March 18, 2005

Vengeance as Justice

from - smijer

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It's noteworthy that the two conservative big-wigs who have recently come out in favor of cruel vengeance as just punishment (Eugene Volokh and Glenn Reynolds) are not known for being a part of the religious right. I say this because the conservative Christian view of original sin (that is, that all people "deserve" eternal hell, and are only saved by "grace"), as well as the conservative soteriology (the view that Christ's suffering and death replace the suffering due to the sinner) are entirely based in the view that cruel vengeance is integral to justice. Without that view, the conservative doctrine of original sin and redemptive sacrifice are meaningless.

So, while Volokh and Reynolds are not overtly and vocally religious, they seem to share at least part of their value system with the religious right. Maybe that explains the comfortable alliance between the religious right and other conservatives. After all, it is a theocratic state's notions of justice for which Volokh expresses such enthusiasm in the first place.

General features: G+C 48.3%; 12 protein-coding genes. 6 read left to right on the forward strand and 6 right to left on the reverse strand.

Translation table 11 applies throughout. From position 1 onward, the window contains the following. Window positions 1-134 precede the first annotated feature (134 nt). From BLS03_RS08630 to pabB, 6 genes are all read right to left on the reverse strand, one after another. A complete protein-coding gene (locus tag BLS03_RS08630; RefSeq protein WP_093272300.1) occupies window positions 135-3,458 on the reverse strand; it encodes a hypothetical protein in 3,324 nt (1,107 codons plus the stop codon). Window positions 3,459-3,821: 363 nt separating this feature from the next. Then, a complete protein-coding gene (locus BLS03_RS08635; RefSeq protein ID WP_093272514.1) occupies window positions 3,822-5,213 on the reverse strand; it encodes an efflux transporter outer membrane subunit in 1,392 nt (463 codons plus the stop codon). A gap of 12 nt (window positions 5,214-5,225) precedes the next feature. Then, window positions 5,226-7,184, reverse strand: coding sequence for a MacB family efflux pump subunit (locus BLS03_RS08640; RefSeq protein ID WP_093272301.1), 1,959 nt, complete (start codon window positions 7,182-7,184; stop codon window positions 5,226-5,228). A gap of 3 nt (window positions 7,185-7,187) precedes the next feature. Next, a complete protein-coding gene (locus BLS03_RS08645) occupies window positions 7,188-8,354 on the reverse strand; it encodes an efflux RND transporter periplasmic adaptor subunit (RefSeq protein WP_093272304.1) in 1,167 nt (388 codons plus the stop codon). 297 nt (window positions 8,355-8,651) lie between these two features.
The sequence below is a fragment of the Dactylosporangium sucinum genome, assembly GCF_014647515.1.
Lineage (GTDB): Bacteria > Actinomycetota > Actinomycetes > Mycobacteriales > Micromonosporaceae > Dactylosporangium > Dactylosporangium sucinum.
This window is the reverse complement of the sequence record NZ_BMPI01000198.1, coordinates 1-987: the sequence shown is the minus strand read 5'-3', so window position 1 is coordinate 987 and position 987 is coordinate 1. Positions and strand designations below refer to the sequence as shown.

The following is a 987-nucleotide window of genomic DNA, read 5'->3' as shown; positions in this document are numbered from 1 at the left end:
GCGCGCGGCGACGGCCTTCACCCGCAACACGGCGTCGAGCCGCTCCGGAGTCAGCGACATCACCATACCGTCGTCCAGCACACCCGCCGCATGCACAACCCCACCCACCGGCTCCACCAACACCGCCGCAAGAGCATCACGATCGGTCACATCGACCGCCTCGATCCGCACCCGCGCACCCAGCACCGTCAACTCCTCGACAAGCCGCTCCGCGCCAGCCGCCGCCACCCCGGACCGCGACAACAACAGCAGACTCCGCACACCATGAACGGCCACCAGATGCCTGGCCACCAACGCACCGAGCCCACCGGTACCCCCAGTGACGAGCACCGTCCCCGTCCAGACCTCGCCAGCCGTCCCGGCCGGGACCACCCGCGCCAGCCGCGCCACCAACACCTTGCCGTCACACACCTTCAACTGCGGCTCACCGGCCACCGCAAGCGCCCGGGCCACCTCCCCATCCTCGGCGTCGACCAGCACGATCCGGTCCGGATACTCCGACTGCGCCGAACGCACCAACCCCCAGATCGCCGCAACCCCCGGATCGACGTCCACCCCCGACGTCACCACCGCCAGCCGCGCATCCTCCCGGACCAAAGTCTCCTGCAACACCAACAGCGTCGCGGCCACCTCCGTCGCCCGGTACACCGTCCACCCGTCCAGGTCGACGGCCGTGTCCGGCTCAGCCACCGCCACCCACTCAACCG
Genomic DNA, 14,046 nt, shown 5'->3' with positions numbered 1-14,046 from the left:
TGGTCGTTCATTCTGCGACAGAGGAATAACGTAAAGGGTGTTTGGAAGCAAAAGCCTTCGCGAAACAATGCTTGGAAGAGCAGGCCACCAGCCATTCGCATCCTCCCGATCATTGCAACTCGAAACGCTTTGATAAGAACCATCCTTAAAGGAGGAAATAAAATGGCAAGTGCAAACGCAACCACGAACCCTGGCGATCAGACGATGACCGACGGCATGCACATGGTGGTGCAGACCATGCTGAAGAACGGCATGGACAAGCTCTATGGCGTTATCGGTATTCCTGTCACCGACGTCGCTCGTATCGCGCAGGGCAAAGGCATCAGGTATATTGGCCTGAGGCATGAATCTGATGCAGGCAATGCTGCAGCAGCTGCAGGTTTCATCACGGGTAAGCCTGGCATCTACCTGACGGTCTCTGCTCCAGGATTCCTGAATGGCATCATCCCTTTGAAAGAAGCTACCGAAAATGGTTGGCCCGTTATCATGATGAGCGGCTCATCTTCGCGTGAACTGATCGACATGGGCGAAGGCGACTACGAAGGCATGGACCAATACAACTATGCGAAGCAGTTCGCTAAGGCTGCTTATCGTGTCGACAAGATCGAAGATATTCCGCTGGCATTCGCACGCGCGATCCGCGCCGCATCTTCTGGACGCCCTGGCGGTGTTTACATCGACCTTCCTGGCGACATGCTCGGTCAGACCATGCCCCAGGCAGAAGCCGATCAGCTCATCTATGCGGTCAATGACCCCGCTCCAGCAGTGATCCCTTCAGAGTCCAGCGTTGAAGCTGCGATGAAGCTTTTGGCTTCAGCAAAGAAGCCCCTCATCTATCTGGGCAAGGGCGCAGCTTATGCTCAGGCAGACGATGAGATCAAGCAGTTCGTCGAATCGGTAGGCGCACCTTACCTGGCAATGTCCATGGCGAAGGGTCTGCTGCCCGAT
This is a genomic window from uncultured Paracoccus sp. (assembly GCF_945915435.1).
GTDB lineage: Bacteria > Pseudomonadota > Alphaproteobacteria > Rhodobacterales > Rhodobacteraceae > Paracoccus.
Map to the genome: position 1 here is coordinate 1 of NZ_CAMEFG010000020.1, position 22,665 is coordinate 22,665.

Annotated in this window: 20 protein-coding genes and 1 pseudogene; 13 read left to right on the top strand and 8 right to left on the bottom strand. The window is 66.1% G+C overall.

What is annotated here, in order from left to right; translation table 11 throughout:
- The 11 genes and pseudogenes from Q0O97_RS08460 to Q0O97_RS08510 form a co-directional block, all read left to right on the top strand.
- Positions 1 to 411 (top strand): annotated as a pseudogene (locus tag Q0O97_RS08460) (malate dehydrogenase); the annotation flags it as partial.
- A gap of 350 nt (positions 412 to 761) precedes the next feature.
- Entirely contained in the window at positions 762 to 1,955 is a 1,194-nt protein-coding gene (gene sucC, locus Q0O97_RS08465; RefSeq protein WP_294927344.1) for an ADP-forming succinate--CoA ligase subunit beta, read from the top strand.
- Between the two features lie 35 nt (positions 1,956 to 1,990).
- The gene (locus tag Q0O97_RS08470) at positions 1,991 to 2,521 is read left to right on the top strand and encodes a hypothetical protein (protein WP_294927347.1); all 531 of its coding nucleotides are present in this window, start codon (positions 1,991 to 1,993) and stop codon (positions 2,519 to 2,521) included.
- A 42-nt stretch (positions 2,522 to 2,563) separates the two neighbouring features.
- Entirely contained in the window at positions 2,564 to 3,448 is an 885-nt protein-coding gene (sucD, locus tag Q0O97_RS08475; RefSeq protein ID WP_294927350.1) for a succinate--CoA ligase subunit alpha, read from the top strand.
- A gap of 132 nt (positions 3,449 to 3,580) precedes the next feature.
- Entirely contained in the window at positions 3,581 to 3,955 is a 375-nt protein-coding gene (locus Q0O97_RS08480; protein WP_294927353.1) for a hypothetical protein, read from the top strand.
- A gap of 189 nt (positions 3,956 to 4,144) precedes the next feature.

That's not to say that all conservatives share this value system. John Cole weighs in on the side of a civilized view of justice. (And, while Cole was silent on the nomination of Gonzales for Attorture General, it turns out there are more conservatives against torture than we previously believed... I think it is still clear that the conservative culture is more violence-friendly than the liberal culture, but it's worth noting that it is not homogeneous in this regard!)

For those of us who do not have a conservative religious view of punishment, there remains room for discussion about the role of pain or suffering in a system of human justice. I think it is safe to say that anyone with even remotely humanist values can agree that the mob justice of the Iranians is a barbarism best left behind us, as a race. I think it is also safe to say that any thinking person can easily conclude that it is improper to inflict pain merely for its own sake. But what is proper, and how do we decide?

A good starting point is to remind ourselves that justice is nothing more than the way we take a wrong and try to put it right.